National Automobile Dealers Association – Study Outlines Best Practices to Improve Dealer Performance in Digital Age
U.S. new-car dealers have tremendous opportunities to expand their businesses and improve profitability, despite challenges to current retailing models, consultants from McKinsey & Company said at the 2015 National Automobile Dealers Association/J.D. Power Automotive Forum in New York City.
During the forum, McKinsey & Company’s Stefan Knupfer, a senior partner and 20-year veteran in the auto industry, and Robert Mathis, a partner within the firm’s Automotive & Assembly Practice, unveiled “Fast forward: How US auto dealers can drive sustainable economic performance in the digital age,” a new study that provides a strategic perspective on opportunities and challenges in the U.S. retail-auto sector.
Among their key findings, McKinsey and NADA found that if carmakers and dealers make the necessary investments to achieve operational excellence and streamline marketing expenses, dealer profitability, on average, could hit the levels of today’s top quartile performing dealers. These benefits could include increased returns on marketing investments and higher customer satisfaction.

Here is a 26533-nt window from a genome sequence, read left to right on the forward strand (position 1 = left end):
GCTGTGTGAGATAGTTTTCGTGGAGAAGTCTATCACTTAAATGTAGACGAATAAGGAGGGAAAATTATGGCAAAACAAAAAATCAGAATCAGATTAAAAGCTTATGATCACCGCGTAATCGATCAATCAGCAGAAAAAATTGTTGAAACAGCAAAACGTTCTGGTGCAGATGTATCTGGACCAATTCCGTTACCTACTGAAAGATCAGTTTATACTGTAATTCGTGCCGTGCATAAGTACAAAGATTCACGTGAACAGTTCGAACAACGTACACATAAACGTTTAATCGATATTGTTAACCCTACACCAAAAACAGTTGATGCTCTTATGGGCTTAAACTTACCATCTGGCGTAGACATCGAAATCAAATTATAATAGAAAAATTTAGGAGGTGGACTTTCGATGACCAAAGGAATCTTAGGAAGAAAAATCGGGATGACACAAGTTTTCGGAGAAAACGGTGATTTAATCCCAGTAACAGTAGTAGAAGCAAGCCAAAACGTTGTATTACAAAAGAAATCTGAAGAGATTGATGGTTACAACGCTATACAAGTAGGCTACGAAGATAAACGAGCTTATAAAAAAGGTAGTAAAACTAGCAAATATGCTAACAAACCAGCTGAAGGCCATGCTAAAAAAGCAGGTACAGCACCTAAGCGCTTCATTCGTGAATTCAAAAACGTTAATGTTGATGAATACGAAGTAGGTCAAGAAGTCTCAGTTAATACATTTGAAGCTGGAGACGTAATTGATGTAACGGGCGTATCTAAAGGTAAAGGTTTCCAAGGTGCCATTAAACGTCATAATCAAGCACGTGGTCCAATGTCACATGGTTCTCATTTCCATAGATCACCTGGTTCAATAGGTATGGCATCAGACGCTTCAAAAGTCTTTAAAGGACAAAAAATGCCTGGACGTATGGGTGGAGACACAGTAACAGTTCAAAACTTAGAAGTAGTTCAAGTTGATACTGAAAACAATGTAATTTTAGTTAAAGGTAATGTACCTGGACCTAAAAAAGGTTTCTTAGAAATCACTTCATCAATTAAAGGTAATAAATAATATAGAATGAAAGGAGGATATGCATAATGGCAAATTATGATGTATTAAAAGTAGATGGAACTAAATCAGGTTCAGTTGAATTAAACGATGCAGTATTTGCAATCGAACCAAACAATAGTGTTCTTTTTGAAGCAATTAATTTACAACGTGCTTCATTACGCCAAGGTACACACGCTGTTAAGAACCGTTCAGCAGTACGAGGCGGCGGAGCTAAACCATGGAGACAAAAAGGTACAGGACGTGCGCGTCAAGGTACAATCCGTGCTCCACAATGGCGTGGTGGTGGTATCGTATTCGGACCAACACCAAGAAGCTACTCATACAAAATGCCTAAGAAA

“A top industry priority should involve encouraging and creating high-performing auto dealerships,” said Knupfer. “Our research busts the myth that most of the factors that effectively drive dealer success, such as sufficient scale and brand strength, remain beyond the industry’s control. Instead, we discovered that internal operating practices differentiate highly-profitable retailers from their peers today even more than in 2006 when NADA and McKinsey conducted a similar analysis.”
The research shows that while dealerships are still the preferred place for making the final buying decision, today’s car shoppers are spending more time online on dealer and third-party websites to kick the digital tires of cars and light trucks. Simultaneously, new players with other business models are entering the retail-auto space with an eye toward profiting from sales and service revenue.
“More than 16.4 million new cars and light trucks were sold last year, but this recovery in sales has not translated to consistently increasing profits,” said Mathis. “While profits have risen from post-recession lows, they have plateaued over the last two years and have failed to keep pace with growing volumes.”
“To attract and retain today’s digital car buyers, dealers and automakers need to collaborate more to achieve better returns on their marketing dollars,” said Michael Regan, NADA vice president of industry affairs, in separate remarks at the Automotive Forum, which is hosted by the Greater New York International Auto Show.
Steven Szakaly, NADA chief economist, added: “While dealership profits are under attack from multiple fronts, such as Internet-based third parties and the hyper-competitive nature of auto retailing, this study provides a guide for how dealers and car manufacturers can work together to improve business performance and increase customer satisfaction.”